- In Central Asia’s most populous country, Uzbekistan, if a parent is caught taking their child to prayers in a mosque, the imposed fine would be equivalent to 15 months’ salary.
- In Azerbaijan, five men face up to six years imprisonment for distributing “illegal religious literature”—from the Jehovah’s Witnesses. Religion is so restricted there that even meeting in a private home to discuss religion could result in criminal charges, deportation or fines.
- Extremists in Nepal are demanding that all Christians leave their country, as they are believed to be responsible for the country’s “level of corruption.”
- In Turkey, the government tolerates individual religious belief, but there is only one officially state sanctioned religion and students are required to study it in class.
- As we speak, Christians in Iraq and Syria are being driven from their homes, beaten, raped, and beheaded.
This list published by World Watch Monitor ranks the top 50 countries in the world where it is most difficult to practice Christianity. Not surprisingly, the majority of those countries are not and never have been Christian nations, so the fact that they don’t prefer Christianity should not be a surprise. What is not acceptable is the lack of allowance for individual expression of religious belief—regardless of whom one prefers to worship.
Even though the very presence of a Christian majority seems to sanction a greater allowance for religious freedom, it is not just Africa, the Middle East or North Korea where members of specific religions are hunted and destroyed because of what they believe. In El Salvador, Christians are the prime targets of the organized crime underworld because…”criminal groups view Christians who openly oppose their activities as a threat, especially when Christians get involved in social programs or in politics.” And “they fear Christians will influence members of the community or even members of their own organizations to oppose their activities.”
But, we say, that is there, not here. Not in America where religious liberty has been enshrined for centuries.
However, we cannot forget that defending the right of religious expression and exercise has, even in the United States always been something of a slippery slope to defend. It is easy to see the affront to religious freedom of expression in the wake of the same-sex marriage decision (and not just in the U.S.) or the health care law, but what about all the seemingly little things going on behind the major press stories?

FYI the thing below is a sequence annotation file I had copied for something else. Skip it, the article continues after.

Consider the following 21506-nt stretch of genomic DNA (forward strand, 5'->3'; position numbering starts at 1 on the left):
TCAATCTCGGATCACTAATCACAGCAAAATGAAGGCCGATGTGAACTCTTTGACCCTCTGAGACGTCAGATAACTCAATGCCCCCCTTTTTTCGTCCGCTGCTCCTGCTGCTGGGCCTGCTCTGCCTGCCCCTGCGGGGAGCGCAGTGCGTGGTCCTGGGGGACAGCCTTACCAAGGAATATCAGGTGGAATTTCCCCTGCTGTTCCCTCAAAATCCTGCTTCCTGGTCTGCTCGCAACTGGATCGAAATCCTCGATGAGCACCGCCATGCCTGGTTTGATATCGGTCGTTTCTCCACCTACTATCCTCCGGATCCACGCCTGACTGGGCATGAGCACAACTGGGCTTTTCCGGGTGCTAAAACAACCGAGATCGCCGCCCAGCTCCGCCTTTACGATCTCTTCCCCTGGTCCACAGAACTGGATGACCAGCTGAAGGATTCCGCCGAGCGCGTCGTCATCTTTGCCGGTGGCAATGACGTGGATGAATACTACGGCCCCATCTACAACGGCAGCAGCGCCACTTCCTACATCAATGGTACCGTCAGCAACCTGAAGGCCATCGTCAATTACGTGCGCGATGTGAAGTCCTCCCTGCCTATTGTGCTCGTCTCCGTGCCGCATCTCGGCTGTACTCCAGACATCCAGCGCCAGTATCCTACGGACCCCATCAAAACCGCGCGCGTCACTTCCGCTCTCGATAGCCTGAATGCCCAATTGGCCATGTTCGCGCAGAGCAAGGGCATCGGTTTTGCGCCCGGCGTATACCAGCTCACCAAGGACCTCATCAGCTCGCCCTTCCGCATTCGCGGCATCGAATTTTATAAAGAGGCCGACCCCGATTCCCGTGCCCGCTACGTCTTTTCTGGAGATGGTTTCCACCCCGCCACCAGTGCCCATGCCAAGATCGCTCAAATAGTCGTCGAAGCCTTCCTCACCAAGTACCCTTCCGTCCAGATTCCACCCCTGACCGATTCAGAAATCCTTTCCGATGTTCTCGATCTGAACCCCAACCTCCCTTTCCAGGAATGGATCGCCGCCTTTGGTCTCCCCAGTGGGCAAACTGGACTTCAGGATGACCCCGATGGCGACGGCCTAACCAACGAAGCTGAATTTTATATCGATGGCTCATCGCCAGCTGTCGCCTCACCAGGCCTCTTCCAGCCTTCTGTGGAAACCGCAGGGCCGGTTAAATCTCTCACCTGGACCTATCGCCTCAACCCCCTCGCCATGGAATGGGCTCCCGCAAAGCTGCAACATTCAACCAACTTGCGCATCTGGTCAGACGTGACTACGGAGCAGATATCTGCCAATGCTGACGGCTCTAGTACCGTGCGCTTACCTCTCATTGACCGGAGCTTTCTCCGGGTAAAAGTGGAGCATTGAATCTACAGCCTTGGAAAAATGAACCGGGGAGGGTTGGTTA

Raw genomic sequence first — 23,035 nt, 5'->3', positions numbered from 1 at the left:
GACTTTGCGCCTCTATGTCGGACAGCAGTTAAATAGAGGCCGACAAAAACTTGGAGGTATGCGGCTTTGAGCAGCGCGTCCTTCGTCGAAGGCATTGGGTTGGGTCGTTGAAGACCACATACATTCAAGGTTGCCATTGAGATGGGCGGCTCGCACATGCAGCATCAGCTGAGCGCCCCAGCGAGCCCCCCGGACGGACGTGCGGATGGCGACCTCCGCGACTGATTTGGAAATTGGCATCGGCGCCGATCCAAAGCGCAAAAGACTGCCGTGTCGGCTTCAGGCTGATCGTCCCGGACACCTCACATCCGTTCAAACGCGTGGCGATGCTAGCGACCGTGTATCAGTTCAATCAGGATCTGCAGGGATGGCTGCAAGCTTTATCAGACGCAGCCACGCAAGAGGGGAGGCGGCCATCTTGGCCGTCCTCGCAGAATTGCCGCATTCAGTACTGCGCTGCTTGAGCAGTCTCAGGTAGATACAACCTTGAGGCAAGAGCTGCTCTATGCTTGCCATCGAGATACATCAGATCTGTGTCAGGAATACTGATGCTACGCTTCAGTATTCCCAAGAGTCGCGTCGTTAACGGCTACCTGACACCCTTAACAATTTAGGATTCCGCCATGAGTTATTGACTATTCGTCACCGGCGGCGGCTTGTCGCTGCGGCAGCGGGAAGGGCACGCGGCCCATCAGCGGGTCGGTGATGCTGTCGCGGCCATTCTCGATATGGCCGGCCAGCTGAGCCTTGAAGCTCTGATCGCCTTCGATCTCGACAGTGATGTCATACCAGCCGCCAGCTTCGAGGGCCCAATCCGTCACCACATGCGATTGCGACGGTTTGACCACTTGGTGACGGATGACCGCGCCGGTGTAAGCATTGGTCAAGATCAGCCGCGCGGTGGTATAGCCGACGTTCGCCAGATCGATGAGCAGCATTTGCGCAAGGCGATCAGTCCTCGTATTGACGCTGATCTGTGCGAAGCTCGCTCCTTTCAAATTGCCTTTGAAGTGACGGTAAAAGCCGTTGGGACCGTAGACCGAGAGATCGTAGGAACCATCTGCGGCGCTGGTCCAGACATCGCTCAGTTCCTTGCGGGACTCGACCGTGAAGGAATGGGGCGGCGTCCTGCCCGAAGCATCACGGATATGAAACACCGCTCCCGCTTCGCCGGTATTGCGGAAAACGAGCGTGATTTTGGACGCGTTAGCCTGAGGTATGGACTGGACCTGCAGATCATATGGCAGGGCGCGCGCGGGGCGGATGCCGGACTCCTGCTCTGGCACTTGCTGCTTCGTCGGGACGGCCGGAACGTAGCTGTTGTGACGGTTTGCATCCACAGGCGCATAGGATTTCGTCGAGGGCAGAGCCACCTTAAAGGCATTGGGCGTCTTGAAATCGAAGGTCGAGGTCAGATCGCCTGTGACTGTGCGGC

Like the fact that now federal grant seekers must leave their religious beliefs at the door. Or that President Obama seems to view religious liberty as a low priority or Universities that limit theological debate in the name of tolerance or that war memorials and statues are to be removed, or that chaplains’ jobs are being challenged, or that now donors—did you get that—financial donors, are not allowed to include Biblical references on their nameplates.
We claim we are concerned about our religious liberties protections, but if we don’t watch all the little things that are chipping away at the base of our First Rights, we just might lose them. Considering what is at stake are we willing to allow this unique blueprint for personal freedom to be watered down, diluted or reduced to the point that this First Freedom becomes meaningless?
Maybe such a discussion, along with the historical background of the origin of religious emancipation in America, needs to be a dinner table conversation a little more often—lest we forget what we once knew and now take for granted.
Dawn Frandsen is: Wife to one; Mother to six; Adamant advocate for large families and small government; On an unremitting quest for the perfect brownie recipe.